The Tropenmuseum in Amsterdam, the National Museum of Ethnology in Leiden and the Africa Museum in Berg en Dal from now on form the National Museum of World Cultures. The three museums already worked closely together. Financial commitments undertaken by the National Government in summer 2013 expedited existing merger plans. The new national museum will retain the three current brands and sites in Amsterdam, Leiden and Berg en Dal.
Stijn Schoonderwoerd, who became managing director of the National Museum of Ethnology in June 2012, is the director/chief executive of the new organisation. The central back office of the National Museum of World Cultures will be housed in Leiden. The merger will in fact be a continuation of the ever closer collaboration that has taken place between the ethnological museums in recent years, in the form of the SVCN Foundation (Stichting Volkenkundige Collectie Nederland).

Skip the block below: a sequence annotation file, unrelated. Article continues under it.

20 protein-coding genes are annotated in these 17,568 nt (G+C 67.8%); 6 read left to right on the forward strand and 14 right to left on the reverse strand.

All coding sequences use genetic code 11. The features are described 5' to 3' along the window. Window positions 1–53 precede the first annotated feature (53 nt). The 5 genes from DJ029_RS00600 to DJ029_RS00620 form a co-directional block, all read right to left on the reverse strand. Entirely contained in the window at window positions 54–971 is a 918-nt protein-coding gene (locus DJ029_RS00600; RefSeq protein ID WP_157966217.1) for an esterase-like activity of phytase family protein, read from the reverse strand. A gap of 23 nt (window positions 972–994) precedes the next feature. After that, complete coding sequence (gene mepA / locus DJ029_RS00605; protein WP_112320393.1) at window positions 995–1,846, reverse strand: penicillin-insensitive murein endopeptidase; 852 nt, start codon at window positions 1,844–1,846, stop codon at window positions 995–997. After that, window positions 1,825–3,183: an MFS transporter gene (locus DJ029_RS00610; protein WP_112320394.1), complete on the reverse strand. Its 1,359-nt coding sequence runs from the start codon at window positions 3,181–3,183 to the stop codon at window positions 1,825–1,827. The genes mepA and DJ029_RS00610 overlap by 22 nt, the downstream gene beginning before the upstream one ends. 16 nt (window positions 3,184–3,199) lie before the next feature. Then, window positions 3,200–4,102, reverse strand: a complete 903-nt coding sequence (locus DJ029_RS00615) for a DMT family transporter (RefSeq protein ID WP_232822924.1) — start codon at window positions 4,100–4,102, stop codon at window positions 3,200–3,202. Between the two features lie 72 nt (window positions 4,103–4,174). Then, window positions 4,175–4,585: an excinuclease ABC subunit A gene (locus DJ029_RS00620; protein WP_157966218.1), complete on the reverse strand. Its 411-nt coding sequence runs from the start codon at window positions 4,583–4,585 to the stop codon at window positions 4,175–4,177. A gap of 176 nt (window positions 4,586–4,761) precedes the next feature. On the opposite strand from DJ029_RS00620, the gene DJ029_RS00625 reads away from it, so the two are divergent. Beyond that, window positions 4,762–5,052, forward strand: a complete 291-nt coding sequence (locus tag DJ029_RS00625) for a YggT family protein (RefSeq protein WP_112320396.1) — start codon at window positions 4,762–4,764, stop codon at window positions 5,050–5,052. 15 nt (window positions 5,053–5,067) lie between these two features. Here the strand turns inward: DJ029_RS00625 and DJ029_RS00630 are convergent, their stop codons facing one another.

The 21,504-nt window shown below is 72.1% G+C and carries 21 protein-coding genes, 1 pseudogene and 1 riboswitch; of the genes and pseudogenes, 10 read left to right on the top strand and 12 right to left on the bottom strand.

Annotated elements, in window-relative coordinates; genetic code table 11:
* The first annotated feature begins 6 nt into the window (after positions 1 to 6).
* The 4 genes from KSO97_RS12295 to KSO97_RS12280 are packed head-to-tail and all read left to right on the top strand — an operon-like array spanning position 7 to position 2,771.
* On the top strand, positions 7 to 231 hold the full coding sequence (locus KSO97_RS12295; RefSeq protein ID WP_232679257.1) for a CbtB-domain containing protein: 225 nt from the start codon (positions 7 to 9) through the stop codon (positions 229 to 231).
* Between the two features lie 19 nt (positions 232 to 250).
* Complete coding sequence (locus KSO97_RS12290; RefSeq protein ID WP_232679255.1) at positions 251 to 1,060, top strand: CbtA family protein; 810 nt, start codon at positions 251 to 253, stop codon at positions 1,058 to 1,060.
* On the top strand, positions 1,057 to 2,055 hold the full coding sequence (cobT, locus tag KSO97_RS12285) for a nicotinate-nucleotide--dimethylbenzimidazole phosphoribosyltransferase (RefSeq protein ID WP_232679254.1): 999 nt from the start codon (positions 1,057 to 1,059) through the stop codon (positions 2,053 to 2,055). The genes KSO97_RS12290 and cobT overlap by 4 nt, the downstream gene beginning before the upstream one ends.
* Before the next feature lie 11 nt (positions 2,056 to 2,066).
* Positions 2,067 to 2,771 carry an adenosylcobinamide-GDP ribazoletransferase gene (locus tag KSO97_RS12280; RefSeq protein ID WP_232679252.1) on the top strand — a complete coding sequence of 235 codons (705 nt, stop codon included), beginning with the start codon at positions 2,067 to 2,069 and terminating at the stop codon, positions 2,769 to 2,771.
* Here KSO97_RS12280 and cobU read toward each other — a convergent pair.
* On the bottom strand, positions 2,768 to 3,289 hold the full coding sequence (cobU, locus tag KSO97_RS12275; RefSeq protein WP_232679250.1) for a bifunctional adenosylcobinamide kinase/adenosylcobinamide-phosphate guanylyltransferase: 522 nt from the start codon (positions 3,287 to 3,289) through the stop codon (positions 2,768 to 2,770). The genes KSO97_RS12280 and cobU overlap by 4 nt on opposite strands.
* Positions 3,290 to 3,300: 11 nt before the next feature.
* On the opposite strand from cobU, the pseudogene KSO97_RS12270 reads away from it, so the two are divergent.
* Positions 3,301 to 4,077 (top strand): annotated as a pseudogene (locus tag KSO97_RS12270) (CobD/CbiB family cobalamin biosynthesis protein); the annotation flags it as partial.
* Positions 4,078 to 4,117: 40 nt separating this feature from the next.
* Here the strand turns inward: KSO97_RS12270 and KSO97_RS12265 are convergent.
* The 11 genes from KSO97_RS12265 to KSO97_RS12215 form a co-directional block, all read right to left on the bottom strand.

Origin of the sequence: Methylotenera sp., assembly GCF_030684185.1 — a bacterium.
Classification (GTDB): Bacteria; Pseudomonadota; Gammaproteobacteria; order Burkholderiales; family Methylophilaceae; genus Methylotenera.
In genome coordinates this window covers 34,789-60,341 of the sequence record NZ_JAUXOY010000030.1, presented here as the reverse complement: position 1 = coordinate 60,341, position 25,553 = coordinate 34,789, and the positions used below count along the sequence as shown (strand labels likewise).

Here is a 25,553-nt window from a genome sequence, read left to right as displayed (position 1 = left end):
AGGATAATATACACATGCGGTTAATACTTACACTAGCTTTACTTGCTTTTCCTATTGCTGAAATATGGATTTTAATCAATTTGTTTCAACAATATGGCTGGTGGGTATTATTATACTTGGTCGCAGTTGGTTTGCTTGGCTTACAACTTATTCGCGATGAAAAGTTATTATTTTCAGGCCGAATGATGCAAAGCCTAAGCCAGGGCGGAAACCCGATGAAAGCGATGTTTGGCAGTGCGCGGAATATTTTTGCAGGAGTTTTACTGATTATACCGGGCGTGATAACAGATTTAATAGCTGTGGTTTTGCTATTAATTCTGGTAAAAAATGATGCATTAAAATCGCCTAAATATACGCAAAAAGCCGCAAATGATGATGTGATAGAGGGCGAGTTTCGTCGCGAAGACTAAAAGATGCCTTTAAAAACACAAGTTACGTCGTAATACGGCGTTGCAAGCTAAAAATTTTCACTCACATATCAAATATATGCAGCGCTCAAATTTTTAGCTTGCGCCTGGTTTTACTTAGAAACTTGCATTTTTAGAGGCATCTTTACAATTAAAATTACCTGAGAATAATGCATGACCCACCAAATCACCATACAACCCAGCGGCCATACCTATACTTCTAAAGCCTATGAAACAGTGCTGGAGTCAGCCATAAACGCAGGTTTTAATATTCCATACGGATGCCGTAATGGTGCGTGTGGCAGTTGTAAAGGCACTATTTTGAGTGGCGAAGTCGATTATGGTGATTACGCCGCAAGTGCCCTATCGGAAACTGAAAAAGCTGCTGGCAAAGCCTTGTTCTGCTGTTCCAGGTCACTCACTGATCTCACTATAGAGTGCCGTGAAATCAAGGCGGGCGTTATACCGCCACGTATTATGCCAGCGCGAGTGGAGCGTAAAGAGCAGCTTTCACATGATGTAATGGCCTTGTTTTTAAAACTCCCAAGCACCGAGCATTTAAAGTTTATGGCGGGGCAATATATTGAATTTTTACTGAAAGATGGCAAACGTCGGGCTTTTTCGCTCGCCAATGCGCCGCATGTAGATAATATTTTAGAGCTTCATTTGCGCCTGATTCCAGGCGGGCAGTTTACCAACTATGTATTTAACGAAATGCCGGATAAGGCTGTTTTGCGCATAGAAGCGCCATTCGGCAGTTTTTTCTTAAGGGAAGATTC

The three museums complement each other in terms of audience reach, education, academic research, international collaboration and entrepreneurship. The new museum manages a collection consisting of more than 400,000 items, which ranks among the best in the world. In terms of audience reach, the museum will feature in the top ten of the Dutch museums, with potential for further growth. The museums’ already extensive international network will be further consolidated by the merger. Academic activities are brought together in a new research centre.
The new museum’s mission will remain completely up to date: to help create and maintain an open-minded view of the world. To that end, over the coming years the new museum will work with the public, and with cultural, civil-society and commercial partners to produce appealing, cutting-edge exhibitions, educational programmes, academic research and programmes of activities for the public.
[Information provided via email 10 April 2014]